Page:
Because of having several leaks in their home during recent years I was hired to do an inspection for potential moisture and mold issues. This happened to be done during a re-piping by a plumbing company which involved removing drywall from several ceilings and walls to accomplish the work. As a result this exposed wood members in the wall and ceilings with visible mold in many areas. Surface samples confirmed the presence of mold. Fortunately the family was staying elsewhere during this work.
The Basic Problem: How do you protect your family when work like this results in exposing the home to mold and thus the family? From a liability standpoint this is the responsibility of the contractor performing the work. However, most contractors doing this type of work rarely think about the work they do exposing a family to mold. And most people don’t necessarily think much about it either. To a large extent this is realistically a scenario that has not been addressed in the general construction industry. Not to mention most contractors have no training to keep from exposing a family to mold in these situations.
The Solution: Because of contractors in general have no real knowledge of or training in protecting people from mold the home owner or tenant will have to bring the issue up prior to any work being done. It really should be done in the hiring or contract negotiation stage. It likely will involve having at least 2 contractors and one consultant (meaning someone who can write a protocol to follow to protect the family from mold exposure; this can be someone certified in Industrial Hygiene Management, an industrial hygienist or microbial consultant), one that does the work of re-piping (as the example in the opening paragraph shows) and one contractor has been trained or certified in following the protocol that will be written for that particular project.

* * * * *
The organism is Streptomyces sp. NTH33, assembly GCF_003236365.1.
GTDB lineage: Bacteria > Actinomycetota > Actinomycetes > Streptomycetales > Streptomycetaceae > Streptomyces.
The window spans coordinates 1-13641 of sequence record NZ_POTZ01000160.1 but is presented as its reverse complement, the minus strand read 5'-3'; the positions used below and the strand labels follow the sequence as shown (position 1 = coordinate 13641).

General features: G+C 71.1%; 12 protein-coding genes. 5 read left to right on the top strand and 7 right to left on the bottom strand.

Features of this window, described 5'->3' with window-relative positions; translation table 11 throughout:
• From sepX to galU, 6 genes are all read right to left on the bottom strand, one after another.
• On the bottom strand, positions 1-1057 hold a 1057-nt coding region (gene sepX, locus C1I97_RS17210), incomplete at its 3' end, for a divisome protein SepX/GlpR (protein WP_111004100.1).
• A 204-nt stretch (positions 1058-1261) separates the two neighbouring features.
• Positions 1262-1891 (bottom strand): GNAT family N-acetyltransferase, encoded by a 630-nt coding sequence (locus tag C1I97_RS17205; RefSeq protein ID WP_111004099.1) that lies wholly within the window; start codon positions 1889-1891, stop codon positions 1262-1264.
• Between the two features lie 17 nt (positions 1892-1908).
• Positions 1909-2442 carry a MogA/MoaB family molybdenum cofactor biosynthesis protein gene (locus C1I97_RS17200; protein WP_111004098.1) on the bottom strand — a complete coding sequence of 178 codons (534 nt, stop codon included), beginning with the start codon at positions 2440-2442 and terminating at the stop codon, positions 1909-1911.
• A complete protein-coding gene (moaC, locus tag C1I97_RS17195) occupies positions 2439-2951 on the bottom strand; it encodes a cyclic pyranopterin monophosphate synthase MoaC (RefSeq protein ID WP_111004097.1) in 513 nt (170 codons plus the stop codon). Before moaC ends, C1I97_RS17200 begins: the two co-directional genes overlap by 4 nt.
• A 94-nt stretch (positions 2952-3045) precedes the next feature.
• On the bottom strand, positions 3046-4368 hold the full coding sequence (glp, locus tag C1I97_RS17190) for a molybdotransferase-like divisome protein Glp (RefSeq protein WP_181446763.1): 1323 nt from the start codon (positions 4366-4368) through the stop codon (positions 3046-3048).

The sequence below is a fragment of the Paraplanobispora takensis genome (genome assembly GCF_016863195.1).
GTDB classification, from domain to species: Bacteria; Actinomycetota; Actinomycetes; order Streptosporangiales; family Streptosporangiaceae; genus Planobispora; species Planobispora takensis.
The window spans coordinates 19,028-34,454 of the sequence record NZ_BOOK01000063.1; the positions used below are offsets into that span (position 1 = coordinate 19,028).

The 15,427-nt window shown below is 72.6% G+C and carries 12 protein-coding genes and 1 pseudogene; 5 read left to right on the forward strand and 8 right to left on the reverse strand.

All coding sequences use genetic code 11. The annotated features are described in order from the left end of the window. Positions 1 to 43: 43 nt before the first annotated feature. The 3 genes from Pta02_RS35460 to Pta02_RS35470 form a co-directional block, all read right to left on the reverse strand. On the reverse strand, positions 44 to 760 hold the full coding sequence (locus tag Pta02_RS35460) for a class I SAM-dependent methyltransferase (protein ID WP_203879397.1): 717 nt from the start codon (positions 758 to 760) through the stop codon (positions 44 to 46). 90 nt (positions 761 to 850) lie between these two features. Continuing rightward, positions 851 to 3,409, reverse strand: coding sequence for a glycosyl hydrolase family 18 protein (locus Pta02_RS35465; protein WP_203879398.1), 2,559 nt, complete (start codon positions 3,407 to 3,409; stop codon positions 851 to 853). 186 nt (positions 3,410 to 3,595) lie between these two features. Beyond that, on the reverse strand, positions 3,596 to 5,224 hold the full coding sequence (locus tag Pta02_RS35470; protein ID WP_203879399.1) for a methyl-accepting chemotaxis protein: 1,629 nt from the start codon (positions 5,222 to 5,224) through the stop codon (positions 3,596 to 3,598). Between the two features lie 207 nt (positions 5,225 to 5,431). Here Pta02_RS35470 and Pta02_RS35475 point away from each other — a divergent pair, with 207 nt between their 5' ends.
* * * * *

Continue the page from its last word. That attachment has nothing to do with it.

An example of what a protocol may involve in this type of scenario could be:
1. Set up plastic containment for all work areas where the drywall will be opened so as to keep possible mold spores contained in that area.
2. Have an air scrubber (air filtration machine with a hepa filter) available to run when apparent mold is encountered to continually clean the air of mold spores.
3. When apparent mold is encountered the workers would then follow OSHA requirements of wearing PPE.
4. The persons living in the home may vacate while the work is being done.
The above is only outlining some possible protocol steps and is not to be taken as a standard procedure for all to follow.
Of course these additional steps will cost more to do and increase the overall project costs for a typical re-piping or other similar projects. This will also add to the time it takes to complete the project. If you are serious about protecting your family from mold exposure like the example above then it is important to talk with your contractor before hand to insist that appropriate precautions be taken.
My company, or myself, is available to write the needed protocol for you home or office project.